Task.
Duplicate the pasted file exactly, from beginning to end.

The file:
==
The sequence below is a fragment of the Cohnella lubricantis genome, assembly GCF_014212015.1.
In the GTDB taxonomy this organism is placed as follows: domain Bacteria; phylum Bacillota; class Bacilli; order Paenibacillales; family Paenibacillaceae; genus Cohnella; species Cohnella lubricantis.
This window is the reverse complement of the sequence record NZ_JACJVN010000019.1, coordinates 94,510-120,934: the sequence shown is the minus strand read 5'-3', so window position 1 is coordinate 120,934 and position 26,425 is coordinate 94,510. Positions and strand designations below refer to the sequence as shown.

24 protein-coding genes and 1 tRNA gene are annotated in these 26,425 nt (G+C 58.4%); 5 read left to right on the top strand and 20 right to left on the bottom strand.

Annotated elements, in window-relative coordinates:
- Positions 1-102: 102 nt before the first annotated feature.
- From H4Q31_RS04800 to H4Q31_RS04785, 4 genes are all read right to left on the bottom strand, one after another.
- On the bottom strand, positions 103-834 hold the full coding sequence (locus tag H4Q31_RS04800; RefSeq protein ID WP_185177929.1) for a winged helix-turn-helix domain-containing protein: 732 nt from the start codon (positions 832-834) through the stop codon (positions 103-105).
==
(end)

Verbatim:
The sequence below is a fragment of the Cohnella lubricantis genome, assembly GCF_014212015.1.
In the GTDB taxonomy this organism is placed as follows: domain Bacteria; phylum Bacillota; class Bacilli; order Paenibacillales; family Paenibacillaceae; genus Cohnella; species Cohnella lubricantis.
This window is the reverse complement of the sequence record NZ_JACJVN010000019.1, coordinates 94,510-120,934: the sequence shown is the minus strand read 5'-3', so window position 1 is coordinate 120,934 and position 26,425 is coordinate 94,510. Positions and strand designations below refer to the sequence as shown.

24 protein-coding genes and 1 tRNA gene are annotated in these 26,425 nt (G+C 58.4%); 5 read left to right on the top strand and 20 right to left on the bottom strand.

Annotated elements, in window-relative coordinates:
- Positions 1-102: 102 nt before the first annotated feature.
- From H4Q31_RS04800 to H4Q31_RS04785, 4 genes are all read right to left on the bottom strand, one after another.
- On the bottom strand, positions 103-834 hold the full coding sequence (locus tag H4Q31_RS04800; RefSeq protein ID WP_185177929.1) for a winged helix-turn-helix domain-containing protein: 732 nt from the start codon (positions 832-834) through the stop codon (positions 103-105).